The issue of the changed language was raised at a July 2015 Senate Foreign Relations Committee hearing where Secretary of State Kerry was trying to sell the agreement. The conversation that ensued when Senate Menendez questioned Kerry about the change in wording suggests Kerry was lying, totally clueless, or both.
Menendez kept reading out loud from the old and new resolutions, switching from “shall not” to “called upon not to,” while Kerry kept insisting that the different words were precisely the same.
There’s more, of course. Iran had been non-compliant with its obligation to reveal its nuclear history. Under the JCPOA, the rogue nation was supposed to disclose its pre-deal atomic program. When it came time to “fess up,” Iran told the IAEA that it never had a nuclear program. IAEA declined to push back against a blatant lie, so a breach of the accord was published as compliance. In other words, the entire agreement was based on a lie and should never have been implemented.
In its most recent report (November 2019), the IAEA found many Iranian violations of the JCPOA in its latest report. The primary violations, some of which are not fully reversible, include:
•The IAEA found traces of uranium at an undeclared site in Iran (which was first exposed by Israel).
•Iran started uranium enrichment at the Fordow Fuel Enrichment Plant.
•Iran further increased its quantity of low enriched uranium above the JCPOA’s 300-kilogram cap ramping up monthly production significantly.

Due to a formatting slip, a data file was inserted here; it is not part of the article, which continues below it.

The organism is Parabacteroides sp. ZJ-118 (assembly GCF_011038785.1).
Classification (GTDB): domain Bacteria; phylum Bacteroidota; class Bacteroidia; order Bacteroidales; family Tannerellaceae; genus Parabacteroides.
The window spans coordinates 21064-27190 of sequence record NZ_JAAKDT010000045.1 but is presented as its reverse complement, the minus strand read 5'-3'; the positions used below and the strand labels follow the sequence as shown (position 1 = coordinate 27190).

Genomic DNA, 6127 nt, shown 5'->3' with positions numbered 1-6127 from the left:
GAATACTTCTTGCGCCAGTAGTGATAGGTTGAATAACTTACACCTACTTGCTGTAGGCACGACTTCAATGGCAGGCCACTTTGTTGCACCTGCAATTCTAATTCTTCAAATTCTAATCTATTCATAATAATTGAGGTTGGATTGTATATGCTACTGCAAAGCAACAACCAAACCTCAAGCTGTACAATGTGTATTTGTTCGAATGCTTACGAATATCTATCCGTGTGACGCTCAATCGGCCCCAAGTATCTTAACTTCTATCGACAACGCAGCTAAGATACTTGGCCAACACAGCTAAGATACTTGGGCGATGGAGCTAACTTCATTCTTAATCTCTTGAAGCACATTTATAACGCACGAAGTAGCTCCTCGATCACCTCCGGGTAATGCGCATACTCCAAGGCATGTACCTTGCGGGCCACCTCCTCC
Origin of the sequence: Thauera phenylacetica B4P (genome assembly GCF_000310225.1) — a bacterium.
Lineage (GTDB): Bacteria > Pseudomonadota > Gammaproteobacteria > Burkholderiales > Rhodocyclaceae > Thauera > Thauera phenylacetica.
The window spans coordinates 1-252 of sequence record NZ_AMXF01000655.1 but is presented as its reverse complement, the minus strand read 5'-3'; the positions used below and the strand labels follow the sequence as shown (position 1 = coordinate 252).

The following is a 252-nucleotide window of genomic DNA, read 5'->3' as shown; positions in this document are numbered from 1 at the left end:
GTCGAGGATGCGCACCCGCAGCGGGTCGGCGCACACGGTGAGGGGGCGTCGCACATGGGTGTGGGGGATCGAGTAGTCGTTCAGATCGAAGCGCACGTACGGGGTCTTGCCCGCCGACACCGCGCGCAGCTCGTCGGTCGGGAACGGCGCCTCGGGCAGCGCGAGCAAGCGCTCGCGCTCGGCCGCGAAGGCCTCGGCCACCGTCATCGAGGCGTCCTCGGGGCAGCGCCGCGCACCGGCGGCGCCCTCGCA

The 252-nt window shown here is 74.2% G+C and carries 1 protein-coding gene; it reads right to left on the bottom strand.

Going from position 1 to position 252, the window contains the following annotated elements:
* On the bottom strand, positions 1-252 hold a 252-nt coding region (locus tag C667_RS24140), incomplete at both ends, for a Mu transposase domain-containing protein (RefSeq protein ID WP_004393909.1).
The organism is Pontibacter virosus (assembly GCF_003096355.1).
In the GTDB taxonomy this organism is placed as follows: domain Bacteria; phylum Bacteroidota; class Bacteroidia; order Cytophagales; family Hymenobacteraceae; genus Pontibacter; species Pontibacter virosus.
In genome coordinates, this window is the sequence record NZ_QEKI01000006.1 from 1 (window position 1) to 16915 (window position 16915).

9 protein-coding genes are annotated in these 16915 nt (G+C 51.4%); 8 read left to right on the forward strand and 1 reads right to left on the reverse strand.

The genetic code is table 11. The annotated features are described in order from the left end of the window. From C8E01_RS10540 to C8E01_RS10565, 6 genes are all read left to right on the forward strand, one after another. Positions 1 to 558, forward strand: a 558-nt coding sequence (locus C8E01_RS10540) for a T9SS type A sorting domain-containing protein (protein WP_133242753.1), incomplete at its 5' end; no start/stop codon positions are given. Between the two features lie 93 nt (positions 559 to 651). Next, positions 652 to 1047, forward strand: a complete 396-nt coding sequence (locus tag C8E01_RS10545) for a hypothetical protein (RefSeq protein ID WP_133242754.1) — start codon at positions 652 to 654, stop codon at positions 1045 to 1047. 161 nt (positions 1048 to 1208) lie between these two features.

•Iran continued to produce enriched uranium above the limit of 3.67 percent, producing at a level of up to 4.5 percent.
•Iran initiated the operation of many advanced centrifuges at the Natanz Pilot Fuel Enrichment Plant to accumulate enriched uranium.
•Iran increased the number and type of centrifuges enriching uranium above the limit of 5,060. The total work involved in uranium enrichment grew from an estimated 4,550 to 6,200 separative work units, a 36 percent increase over the enrichment capacity allowed by the JCPOA.
•Iran withdrew the advanced centrifuges put in storage as part of the deal and started using them installation at Natanz.
•Iran installed and operated several new advanced centrifuge types at the Natanz not allowed by the JCPOA.
•For 12 days, Iran conducted disallowed mechanical testing of three IR-4 centrifuges simultaneously at the Tehran Research Center.
•Iran “prepared a new location,” not listed as being allowed, in the JCPOA for mechanical testing of centrifuges.
•Iran used declared centrifuge manufacturing equipment to produce centrifuges in type or number not permitted by the JCPOA.
•As described by U.S. authorities, Iran may be violating the JCPOA’s procurement restrictions by illicitly importing nuclear dual-use equipment.
At the last week’s Democratic Party debate, candidates demonstrated a lack of knowledge regarding the JCPOA and ignorance of the fact that Iran got caught breaking the terms of the deal. It might be a good idea for them to study the nuclear agreement with Iran and the level of compliance before attacking President Trump for pulling America out of the JCPOA.